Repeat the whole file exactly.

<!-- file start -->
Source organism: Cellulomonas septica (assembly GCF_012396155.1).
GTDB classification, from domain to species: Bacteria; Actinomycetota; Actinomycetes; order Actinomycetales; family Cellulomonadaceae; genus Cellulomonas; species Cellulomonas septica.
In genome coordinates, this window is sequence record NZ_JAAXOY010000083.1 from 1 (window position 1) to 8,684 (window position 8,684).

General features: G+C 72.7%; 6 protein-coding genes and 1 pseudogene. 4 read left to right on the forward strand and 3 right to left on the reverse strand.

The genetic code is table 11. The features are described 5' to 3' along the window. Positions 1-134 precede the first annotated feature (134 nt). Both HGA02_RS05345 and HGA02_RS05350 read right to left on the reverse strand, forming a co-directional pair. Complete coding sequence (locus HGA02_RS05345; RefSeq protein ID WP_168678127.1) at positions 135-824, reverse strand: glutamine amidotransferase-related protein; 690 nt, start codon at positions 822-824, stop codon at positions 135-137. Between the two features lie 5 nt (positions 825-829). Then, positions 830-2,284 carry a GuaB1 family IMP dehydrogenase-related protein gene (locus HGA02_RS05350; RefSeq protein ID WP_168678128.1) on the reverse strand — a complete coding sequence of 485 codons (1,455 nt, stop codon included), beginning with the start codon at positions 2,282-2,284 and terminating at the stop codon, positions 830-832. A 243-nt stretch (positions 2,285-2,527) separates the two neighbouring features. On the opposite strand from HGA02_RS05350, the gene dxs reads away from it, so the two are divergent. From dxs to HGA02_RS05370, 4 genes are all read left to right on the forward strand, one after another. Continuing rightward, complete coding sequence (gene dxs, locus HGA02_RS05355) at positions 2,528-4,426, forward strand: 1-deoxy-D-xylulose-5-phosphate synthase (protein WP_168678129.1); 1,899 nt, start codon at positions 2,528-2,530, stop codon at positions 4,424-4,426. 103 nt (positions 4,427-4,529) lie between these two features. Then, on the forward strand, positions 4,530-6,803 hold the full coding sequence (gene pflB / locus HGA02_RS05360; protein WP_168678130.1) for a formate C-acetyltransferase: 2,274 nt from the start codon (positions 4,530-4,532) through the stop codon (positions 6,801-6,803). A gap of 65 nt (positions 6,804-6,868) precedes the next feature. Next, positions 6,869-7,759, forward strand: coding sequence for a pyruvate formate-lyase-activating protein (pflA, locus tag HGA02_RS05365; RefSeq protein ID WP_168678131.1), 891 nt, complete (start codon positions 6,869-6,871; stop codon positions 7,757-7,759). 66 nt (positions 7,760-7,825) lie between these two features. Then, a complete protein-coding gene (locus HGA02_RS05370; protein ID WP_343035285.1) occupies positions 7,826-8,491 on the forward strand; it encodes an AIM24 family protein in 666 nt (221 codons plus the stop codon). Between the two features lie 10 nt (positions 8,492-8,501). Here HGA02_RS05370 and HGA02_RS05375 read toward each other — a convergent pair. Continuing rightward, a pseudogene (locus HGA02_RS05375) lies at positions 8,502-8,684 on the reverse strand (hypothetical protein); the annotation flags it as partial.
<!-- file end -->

Source organism: Cellulomonas septica (assembly GCF_012396155.1).
GTDB classification, from domain to species: Bacteria; Actinomycetota; Actinomycetes; order Actinomycetales; family Cellulomonadaceae; genus Cellulomonas; species Cellulomonas septica.
In genome coordinates, this window is sequence record NZ_JAAXOY010000083.1 from 1 (window position 1) to 8,684 (window position 8,684).

General features: G+C 72.7%; 6 protein-coding genes and 1 pseudogene. 4 read left to right on the forward strand and 3 right to left on the reverse strand.

The genetic code is table 11. The features are described 5' to 3' along the window. Positions 1-134 precede the first annotated feature (134 nt). Both HGA02_RS05345 and HGA02_RS05350 read right to left on the reverse strand, forming a co-directional pair. Complete coding sequence (locus HGA02_RS05345; RefSeq protein ID WP_168678127.1) at positions 135-824, reverse strand: glutamine amidotransferase-related protein; 690 nt, start codon at positions 822-824, stop codon at positions 135-137. Between the two features lie 5 nt (positions 825-829). Then, positions 830-2,284 carry a GuaB1 family IMP dehydrogenase-related protein gene (locus HGA02_RS05350; RefSeq protein ID WP_168678128.1) on the reverse strand — a complete coding sequence of 485 codons (1,455 nt, stop codon included), beginning with the start codon at positions 2,282-2,284 and terminating at the stop codon, positions 830-832. A 243-nt stretch (positions 2,285-2,527) separates the two neighbouring features. On the opposite strand from HGA02_RS05350, the gene dxs reads away from it, so the two are divergent. From dxs to HGA02_RS05370, 4 genes are all read left to right on the forward strand, one after another. Continuing rightward, complete coding sequence (gene dxs, locus HGA02_RS05355) at positions 2,528-4,426, forward strand: 1-deoxy-D-xylulose-5-phosphate synthase (protein WP_168678129.1); 1,899 nt, start codon at positions 2,528-2,530, stop codon at positions 4,424-4,426. 103 nt (positions 4,427-4,529) lie between these two features. Then, on the forward strand, positions 4,530-6,803 hold the full coding sequence (gene pflB / locus HGA02_RS05360; protein WP_168678130.1) for a formate C-acetyltransferase: 2,274 nt from the start codon (positions 4,530-4,532) through the stop codon (positions 6,801-6,803). A gap of 65 nt (positions 6,804-6,868) precedes the next feature. Next, positions 6,869-7,759, forward strand: coding sequence for a pyruvate formate-lyase-activating protein (pflA, locus tag HGA02_RS05365; RefSeq protein ID WP_168678131.1), 891 nt, complete (start codon positions 6,869-6,871; stop codon positions 7,757-7,759). 66 nt (positions 7,760-7,825) lie between these two features. Then, a complete protein-coding gene (locus HGA02_RS05370; protein ID WP_343035285.1) occupies positions 7,826-8,491 on the forward strand; it encodes an AIM24 family protein in 666 nt (221 codons plus the stop codon). Between the two features lie 10 nt (positions 8,492-8,501). Here HGA02_RS05370 and HGA02_RS05375 read toward each other — a convergent pair. Continuing rightward, a pseudogene (locus HGA02_RS05375) lies at positions 8,502-8,684 on the reverse strand (hypothetical protein); the annotation flags it as partial.